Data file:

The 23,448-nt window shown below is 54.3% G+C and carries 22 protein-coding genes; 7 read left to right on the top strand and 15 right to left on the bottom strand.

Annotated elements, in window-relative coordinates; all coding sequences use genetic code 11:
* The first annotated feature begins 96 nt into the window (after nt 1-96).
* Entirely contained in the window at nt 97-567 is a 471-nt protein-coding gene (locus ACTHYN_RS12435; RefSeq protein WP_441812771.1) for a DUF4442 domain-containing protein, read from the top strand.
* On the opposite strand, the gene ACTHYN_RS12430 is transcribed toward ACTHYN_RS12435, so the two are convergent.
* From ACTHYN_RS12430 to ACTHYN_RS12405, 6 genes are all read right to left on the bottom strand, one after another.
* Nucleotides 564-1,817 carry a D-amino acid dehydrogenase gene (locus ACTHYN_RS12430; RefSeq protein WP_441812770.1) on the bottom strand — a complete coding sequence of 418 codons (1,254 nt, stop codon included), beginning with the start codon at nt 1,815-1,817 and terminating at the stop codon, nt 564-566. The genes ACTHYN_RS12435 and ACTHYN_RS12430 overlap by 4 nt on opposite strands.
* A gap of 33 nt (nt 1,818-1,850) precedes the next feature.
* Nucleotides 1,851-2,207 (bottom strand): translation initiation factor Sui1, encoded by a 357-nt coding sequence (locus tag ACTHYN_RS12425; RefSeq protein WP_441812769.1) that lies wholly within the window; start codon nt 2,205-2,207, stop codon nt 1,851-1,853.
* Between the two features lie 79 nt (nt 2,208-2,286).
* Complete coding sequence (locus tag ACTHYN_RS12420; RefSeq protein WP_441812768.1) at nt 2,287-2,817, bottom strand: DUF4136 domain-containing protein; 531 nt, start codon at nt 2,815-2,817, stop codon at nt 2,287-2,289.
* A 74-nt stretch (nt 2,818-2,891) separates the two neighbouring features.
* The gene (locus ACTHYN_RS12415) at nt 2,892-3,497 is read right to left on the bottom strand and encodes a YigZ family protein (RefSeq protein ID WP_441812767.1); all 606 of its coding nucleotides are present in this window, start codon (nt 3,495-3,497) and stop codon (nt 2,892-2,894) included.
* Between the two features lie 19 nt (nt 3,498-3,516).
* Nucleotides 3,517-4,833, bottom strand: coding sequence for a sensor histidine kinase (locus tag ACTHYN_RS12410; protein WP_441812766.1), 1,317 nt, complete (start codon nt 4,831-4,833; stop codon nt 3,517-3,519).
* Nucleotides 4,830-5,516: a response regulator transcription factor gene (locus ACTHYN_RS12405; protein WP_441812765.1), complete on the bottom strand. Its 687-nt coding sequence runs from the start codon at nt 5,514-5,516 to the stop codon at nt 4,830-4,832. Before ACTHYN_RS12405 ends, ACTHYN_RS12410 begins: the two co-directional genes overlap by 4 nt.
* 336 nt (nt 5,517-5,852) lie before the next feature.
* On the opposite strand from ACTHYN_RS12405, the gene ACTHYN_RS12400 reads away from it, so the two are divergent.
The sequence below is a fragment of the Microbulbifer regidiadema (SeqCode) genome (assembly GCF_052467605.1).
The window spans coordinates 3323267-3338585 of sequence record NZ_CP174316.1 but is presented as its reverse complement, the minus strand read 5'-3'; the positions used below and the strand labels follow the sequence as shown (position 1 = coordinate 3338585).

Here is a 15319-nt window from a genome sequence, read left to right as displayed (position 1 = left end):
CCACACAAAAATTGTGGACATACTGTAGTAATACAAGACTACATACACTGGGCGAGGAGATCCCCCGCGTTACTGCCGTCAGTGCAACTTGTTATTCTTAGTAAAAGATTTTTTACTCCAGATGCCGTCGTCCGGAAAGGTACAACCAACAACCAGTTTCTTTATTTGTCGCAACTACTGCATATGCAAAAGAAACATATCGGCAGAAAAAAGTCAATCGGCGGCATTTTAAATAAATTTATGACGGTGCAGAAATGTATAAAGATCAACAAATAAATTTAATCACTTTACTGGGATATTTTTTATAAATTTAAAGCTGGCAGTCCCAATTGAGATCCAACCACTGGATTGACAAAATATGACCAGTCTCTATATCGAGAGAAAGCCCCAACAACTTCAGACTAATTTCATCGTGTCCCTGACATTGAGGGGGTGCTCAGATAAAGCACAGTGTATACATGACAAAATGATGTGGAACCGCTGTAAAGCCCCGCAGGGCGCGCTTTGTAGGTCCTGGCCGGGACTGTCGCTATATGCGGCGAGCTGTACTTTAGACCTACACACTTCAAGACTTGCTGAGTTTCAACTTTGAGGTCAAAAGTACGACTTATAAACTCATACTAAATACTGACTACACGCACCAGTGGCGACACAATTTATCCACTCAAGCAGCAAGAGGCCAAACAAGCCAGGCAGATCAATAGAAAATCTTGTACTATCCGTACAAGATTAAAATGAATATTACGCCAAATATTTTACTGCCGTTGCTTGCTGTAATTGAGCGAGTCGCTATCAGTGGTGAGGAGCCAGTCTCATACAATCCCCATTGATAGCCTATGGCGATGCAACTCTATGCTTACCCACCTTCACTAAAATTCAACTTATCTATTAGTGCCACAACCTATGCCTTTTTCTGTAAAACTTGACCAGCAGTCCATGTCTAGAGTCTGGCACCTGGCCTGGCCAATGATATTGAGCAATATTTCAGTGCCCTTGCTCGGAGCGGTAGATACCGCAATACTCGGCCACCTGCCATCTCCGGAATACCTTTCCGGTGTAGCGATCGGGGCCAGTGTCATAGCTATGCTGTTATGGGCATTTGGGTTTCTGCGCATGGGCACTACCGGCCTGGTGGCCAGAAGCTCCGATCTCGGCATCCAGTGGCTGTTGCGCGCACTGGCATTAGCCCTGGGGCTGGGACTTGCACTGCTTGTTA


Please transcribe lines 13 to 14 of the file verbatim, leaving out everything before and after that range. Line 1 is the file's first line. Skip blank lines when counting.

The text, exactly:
* The gene (locus ACTHYN_RS12415) at nt 2,892-3,497 is read right to left on the bottom strand and encodes a YigZ family protein (RefSeq protein ID WP_441812767.1); all 606 of its coding nucleotides are present in this window, start codon (nt 3,495-3,497) and stop codon (nt 2,892-2,894) included.
* Between the two features lie 19 nt (nt 3,498-3,516).